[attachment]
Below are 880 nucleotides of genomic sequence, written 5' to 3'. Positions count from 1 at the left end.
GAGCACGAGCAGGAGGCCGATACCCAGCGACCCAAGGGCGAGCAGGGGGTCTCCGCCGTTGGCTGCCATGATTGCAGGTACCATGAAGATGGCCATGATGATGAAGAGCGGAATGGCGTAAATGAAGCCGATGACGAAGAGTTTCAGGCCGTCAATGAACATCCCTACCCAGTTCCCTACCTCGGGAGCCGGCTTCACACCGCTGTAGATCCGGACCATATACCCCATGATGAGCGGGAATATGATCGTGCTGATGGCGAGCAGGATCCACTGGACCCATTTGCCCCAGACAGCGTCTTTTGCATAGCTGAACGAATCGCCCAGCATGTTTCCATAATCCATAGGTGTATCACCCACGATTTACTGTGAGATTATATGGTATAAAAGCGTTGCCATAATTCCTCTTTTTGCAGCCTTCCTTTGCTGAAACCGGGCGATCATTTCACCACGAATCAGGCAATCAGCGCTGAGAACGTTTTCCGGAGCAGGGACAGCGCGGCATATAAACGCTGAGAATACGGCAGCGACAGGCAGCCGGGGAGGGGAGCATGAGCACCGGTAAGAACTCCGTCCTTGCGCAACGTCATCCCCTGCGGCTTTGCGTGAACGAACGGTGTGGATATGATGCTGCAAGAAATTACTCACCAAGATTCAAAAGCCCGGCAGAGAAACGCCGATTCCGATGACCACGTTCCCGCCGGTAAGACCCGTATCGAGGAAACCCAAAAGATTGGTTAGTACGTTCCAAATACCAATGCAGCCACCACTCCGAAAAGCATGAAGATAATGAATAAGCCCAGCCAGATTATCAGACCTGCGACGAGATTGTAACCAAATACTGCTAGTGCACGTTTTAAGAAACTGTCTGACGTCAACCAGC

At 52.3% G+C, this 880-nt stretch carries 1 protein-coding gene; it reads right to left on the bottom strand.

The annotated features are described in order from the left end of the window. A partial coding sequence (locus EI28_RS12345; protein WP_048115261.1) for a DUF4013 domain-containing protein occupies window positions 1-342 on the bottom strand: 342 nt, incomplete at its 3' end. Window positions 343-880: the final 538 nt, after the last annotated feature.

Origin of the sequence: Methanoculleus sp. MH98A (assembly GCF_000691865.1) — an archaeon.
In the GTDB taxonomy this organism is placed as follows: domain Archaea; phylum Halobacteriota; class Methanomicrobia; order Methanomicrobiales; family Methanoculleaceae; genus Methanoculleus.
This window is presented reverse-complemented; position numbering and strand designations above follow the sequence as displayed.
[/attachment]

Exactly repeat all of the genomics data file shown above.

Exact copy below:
Below are 880 nucleotides of genomic sequence, written 5' to 3'. Positions count from 1 at the left end.
GAGCACGAGCAGGAGGCCGATACCCAGCGACCCAAGGGCGAGCAGGGGGTCTCCGCCGTTGGCTGCCATGATTGCAGGTACCATGAAGATGGCCATGATGATGAAGAGCGGAATGGCGTAAATGAAGCCGATGACGAAGAGTTTCAGGCCGTCAATGAACATCCCTACCCAGTTCCCTACCTCGGGAGCCGGCTTCACACCGCTGTAGATCCGGACCATATACCCCATGATGAGCGGGAATATGATCGTGCTGATGGCGAGCAGGATCCACTGGACCCATTTGCCCCAGACAGCGTCTTTTGCATAGCTGAACGAATCGCCCAGCATGTTTCCATAATCCATAGGTGTATCACCCACGATTTACTGTGAGATTATATGGTATAAAAGCGTTGCCATAATTCCTCTTTTTGCAGCCTTCCTTTGCTGAAACCGGGCGATCATTTCACCACGAATCAGGCAATCAGCGCTGAGAACGTTTTCCGGAGCAGGGACAGCGCGGCATATAAACGCTGAGAATACGGCAGCGACAGGCAGCCGGGGAGGGGAGCATGAGCACCGGTAAGAACTCCGTCCTTGCGCAACGTCATCCCCTGCGGCTTTGCGTGAACGAACGGTGTGGATATGATGCTGCAAGAAATTACTCACCAAGATTCAAAAGCCCGGCAGAGAAACGCCGATTCCGATGACCACGTTCCCGCCGGTAAGACCCGTATCGAGGAAACCCAAAAGATTGGTTAGTACGTTCCAAATACCAATGCAGCCACCACTCCGAAAAGCATGAAGATAATGAATAAGCCCAGCCAGATTATCAGACCTGCGACGAGATTGTAACCAAATACTGCTAGTGCACGTTTTAAGAAACTGTCTGACGTCAACCAGC

At 52.3% G+C, this 880-nt stretch carries 1 protein-coding gene; it reads right to left on the bottom strand.

The annotated features are described in order from the left end of the window. A partial coding sequence (locus EI28_RS12345; protein WP_048115261.1) for a DUF4013 domain-containing protein occupies window positions 1-342 on the bottom strand: 342 nt, incomplete at its 3' end. Window positions 343-880: the final 538 nt, after the last annotated feature.

Origin of the sequence: Methanoculleus sp. MH98A (assembly GCF_000691865.1) — an archaeon.
In the GTDB taxonomy this organism is placed as follows: domain Archaea; phylum Halobacteriota; class Methanomicrobia; order Methanomicrobiales; family Methanoculleaceae; genus Methanoculleus.
This window is presented reverse-complemented; position numbering and strand designations above follow the sequence as displayed.